Comparing and Contrasting HBM & TTM
By: Glenn C. Mack
CJI 6530/HCP 6250
Substance Abuse Treatment in the Community
Nova Southeastern University
June 29th 2011
Substance abuse, also known as drug abuse, refers to a maladaptive pattern of use of a substance that is not considered dependent. The term "drug abuse" does not exclude dependency, but is otherwise used in a similar manner in nonmedical contexts. The terms have a huge range of definitions related to taking a psychoactive drug or performance enhancing drug for a non-therapeutic or non-medical effect (http://en.wikipedia.org/wiki/Substance_abuse). People affected by substance abuse can go through great lengths to maintain this unhealthy behavior. For this reason substance abuse is an area that requires ongoing attention and intervention. Within the criminal justice system there are researched based models that have proven effective measures. In this paper I will compare and contrast two models, the Health Belief Model (HBM) developed by Irwin M. Rosenstock in 1966 and the Transtheoretical Model (TTM) developed by James O. Prochaska in 1977.
The HBM is one of the most used conceptual frameworks in the health behavior research. HBM is a health behavior change and psychological model for studying and promoting the uptake of health services. The HBM have several concepts and predict why some people will take action to prevent, to screen, or to control illness conditions. These concepts include: susceptibility, severity, benefits, barriers, and cues to action, self-efficacy and other variables. Perceived Susceptibility is an individual's assessment of their risk of getting the condition. For example an alcoholic must believe that it is a possibility of liver failure before getting a screen. Something must happen to the alcoholic before he or she thinks about taking a screening (ex. stomach ache, pain in the stomach, etc…). Perceived Severity is how serious an individual is about contraction an illness or leaving it untreated, and thinking about the consequences that may potentially accrue. “For behavior change to succeed, people must feel threatened by their current behavioral patterns and believe that change of a specific kind will result in a valued outcome at an acceptable cost. Perceived Benefits are positive consequences for adopting the behavior. For example if a crack addict quits smoking crack, then his/her positive consequence is that they may find a job, become stable, and be able to save money. Perceived Barriers are an individual's influences that facilitate or discourage adoption of the promoted behavior (http://en.wikipedia.org/wiki/Health_Belief_Model ). Things that may stop you from implementing an action for the situation, due to expense, have negative side effects, inconvenient and/or time consuming. Cues to action are a perception of cues that can prompt actions. For example a drug abuse treatment facility promotes awareness to remind individuals of what drug abuse can do to the body. Self Efficacy can be referred to as one’s confidence to take action and successfully adopt a desired behavior. This is when an individual is convinced that he or she can overcome a drug addiction, and is willing to take the necessary steps to complete it. Other variables include diverse demographics, sociopsychological, and structural variables that may influence perceptions and thus, indirectly influence health-related behavior.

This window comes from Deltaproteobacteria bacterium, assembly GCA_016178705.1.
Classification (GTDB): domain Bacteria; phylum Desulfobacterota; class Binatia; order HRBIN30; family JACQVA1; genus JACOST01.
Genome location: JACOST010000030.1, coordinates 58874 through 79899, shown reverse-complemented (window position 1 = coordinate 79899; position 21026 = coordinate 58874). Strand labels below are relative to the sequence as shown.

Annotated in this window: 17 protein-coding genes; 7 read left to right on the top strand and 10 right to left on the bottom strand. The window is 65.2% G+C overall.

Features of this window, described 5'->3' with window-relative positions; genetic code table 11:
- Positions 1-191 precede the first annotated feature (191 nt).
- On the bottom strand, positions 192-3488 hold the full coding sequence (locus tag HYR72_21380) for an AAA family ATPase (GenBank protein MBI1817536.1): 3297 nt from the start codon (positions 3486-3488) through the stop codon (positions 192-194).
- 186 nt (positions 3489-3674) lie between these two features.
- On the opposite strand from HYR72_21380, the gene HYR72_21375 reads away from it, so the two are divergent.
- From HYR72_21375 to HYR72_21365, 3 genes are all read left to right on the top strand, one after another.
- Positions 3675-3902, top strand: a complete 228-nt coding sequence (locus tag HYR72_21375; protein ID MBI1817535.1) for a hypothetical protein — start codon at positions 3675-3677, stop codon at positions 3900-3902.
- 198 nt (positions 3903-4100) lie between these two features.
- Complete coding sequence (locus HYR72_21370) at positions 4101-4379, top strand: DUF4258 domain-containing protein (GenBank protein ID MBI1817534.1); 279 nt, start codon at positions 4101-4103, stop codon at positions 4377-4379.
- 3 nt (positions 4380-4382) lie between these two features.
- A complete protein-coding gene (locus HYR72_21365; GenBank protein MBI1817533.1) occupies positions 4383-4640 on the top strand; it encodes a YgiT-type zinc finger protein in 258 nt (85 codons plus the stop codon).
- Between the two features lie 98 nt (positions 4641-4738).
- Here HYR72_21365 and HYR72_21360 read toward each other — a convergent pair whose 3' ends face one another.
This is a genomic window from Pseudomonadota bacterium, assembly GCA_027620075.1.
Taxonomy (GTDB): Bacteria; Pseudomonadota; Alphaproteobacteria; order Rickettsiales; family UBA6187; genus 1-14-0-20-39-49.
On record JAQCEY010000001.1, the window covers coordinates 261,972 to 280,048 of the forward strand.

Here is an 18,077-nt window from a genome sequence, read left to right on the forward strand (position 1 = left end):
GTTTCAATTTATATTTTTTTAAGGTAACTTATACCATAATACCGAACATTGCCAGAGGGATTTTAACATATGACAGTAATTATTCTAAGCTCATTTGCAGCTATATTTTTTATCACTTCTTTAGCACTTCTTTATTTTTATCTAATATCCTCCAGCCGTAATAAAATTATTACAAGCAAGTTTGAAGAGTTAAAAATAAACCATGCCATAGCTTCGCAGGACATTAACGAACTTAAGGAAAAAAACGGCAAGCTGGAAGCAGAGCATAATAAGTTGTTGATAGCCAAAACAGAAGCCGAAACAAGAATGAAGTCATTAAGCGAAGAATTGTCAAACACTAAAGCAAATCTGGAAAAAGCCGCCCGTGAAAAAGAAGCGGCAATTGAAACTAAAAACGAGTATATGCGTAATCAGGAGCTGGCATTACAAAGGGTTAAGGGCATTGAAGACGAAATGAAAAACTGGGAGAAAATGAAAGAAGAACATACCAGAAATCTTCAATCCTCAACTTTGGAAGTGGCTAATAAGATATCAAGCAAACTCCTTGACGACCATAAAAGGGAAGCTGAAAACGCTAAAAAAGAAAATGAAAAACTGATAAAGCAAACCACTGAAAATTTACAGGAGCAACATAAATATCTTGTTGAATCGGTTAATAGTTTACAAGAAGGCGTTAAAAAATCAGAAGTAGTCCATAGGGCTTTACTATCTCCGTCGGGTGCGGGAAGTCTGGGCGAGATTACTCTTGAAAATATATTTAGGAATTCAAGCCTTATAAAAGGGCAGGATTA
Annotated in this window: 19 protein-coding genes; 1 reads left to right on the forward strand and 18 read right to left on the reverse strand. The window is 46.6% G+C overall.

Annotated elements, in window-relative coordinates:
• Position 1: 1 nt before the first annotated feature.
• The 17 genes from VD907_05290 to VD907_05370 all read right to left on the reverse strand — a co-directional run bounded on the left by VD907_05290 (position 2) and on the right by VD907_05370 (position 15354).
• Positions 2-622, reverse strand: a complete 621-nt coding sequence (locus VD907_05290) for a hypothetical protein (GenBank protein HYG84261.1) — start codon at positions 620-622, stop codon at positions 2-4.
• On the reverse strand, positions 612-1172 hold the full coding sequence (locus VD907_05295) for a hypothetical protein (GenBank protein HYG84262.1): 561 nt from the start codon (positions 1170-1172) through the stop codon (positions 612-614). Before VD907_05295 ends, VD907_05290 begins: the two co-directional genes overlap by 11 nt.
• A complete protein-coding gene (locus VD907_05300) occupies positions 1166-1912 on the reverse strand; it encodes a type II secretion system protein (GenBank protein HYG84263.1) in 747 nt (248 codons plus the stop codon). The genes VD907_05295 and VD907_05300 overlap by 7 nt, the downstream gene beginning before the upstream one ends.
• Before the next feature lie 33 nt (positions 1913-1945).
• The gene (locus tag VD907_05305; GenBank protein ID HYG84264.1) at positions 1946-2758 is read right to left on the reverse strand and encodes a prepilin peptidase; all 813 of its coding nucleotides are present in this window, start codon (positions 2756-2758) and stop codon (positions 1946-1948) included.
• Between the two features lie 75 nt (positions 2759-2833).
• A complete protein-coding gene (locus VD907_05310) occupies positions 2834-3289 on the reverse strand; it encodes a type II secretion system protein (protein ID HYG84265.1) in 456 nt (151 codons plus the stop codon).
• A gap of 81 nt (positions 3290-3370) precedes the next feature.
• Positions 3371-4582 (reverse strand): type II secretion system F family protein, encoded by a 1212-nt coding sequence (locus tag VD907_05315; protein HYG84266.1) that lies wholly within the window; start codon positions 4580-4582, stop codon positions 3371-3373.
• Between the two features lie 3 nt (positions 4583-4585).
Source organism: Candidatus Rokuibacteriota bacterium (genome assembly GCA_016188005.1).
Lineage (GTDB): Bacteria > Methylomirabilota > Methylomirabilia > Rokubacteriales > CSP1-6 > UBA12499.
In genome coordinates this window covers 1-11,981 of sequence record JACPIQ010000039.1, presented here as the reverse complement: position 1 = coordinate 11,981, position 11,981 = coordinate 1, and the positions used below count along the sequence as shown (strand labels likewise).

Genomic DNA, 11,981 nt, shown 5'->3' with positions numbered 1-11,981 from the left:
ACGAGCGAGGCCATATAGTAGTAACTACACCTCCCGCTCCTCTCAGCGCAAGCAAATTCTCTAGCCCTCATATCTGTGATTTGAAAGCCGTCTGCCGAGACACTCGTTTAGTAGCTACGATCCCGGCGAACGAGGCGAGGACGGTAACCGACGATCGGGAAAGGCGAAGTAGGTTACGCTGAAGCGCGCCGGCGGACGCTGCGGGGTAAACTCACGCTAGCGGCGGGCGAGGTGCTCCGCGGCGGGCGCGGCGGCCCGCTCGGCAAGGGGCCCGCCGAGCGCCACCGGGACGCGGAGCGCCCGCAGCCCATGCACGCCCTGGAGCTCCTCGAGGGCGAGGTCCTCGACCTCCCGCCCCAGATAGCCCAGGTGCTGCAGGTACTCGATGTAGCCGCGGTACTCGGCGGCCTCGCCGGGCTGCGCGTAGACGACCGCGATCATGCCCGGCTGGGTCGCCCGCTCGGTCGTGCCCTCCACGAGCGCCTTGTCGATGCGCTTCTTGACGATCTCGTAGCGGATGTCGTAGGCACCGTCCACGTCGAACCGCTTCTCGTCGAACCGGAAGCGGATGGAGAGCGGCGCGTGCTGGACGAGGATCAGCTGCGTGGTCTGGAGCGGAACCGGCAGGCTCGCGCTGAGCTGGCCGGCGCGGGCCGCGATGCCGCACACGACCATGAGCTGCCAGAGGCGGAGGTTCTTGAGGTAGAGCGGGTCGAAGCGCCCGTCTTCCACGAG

The TTM emerged from a comparative analysis of leading theories of psychotherapy and behavior change in an effort to integrate and field that had fragmented into more than 300 theories of psychotherapy (Prochaska, 1984). TTM assesses an individual's readiness to act on a new healthier behavior, and provides strategies, or processes of change to guide the individual through the stages of change to action and maintenance. The TTM has a series of six stages that an individual will have...
References: Wikipedia, Substance Abuse. Retrieved June 12th 2011 from
Wikipedia, Behavior Health Model. Retrieved June 12th 2011 from http://en.wikipedia.org/wiki/Health_Belief_Model
Wikipedia, Transtheoretical Model. Retrieved June 12th 2011 from http://en.wikipedia.org/wiki/Transtheoretical_model
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